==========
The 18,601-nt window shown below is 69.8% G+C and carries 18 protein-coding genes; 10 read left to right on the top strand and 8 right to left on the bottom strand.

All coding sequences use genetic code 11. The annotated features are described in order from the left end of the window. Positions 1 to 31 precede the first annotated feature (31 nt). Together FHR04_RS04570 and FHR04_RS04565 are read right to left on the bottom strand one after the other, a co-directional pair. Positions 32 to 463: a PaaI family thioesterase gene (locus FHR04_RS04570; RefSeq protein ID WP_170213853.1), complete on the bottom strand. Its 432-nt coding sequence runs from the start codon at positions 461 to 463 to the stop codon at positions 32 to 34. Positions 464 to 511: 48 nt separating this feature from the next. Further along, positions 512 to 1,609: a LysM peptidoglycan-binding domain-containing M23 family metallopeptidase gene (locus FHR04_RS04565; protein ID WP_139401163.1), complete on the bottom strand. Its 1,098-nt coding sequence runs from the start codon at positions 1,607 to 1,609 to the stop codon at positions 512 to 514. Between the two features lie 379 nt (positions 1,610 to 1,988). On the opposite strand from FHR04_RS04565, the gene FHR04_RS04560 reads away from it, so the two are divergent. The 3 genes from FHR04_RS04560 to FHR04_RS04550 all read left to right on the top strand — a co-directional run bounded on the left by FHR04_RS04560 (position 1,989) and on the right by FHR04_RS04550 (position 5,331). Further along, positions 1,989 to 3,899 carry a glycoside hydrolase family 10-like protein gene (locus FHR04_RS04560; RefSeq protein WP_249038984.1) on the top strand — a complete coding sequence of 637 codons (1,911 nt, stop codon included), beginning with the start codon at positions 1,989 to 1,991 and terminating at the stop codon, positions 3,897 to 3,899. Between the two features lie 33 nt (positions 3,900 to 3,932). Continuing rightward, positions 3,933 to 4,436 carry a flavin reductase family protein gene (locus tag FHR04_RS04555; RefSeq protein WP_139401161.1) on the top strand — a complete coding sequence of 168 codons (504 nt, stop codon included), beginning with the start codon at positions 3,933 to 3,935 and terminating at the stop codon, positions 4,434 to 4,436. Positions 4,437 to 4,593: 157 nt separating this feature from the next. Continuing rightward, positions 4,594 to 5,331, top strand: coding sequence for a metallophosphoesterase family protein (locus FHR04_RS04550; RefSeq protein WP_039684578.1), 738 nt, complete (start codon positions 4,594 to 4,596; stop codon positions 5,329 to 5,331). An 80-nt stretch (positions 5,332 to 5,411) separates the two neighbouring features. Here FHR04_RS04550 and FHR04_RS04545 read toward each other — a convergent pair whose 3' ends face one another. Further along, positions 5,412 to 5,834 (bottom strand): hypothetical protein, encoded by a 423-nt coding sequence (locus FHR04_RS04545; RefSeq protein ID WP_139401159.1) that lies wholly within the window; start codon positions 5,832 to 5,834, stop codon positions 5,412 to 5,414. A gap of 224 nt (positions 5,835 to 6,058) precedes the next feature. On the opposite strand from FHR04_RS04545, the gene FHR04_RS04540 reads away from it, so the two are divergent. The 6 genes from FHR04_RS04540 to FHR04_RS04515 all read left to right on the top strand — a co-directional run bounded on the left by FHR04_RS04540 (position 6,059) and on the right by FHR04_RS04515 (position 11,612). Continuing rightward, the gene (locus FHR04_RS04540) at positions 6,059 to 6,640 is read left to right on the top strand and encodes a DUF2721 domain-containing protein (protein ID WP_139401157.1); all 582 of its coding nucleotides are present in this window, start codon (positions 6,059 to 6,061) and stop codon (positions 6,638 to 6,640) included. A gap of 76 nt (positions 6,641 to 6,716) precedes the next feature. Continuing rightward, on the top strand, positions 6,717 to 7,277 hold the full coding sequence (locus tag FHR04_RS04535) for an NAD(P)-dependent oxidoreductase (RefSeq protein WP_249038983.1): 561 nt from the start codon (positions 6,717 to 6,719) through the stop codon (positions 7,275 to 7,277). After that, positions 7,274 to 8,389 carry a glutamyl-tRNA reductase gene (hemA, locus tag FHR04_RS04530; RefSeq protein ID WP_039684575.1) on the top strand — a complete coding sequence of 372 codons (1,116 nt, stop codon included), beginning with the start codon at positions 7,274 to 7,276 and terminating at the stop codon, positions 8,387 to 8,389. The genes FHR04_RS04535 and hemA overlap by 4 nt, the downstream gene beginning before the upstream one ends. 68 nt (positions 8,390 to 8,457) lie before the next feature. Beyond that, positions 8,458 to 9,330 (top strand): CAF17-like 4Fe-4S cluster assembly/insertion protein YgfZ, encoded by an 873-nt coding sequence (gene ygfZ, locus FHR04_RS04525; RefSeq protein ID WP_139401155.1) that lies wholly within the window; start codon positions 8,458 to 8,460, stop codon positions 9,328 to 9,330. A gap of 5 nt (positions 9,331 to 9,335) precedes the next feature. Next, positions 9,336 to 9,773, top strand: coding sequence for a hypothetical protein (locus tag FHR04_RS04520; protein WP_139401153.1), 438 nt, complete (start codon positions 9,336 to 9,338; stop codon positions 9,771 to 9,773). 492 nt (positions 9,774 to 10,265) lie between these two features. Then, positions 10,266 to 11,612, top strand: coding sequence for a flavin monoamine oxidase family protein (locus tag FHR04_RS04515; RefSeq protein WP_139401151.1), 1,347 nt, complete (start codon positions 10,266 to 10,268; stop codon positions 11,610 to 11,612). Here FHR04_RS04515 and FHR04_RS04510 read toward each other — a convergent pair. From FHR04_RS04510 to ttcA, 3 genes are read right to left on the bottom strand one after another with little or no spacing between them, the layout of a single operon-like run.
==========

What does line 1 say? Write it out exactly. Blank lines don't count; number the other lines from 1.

The 18,601-nt window shown below is 69.8% G+C and carries 18 protein-coding genes; 10 read left to right on the top strand and 8 right to left on the bottom strand.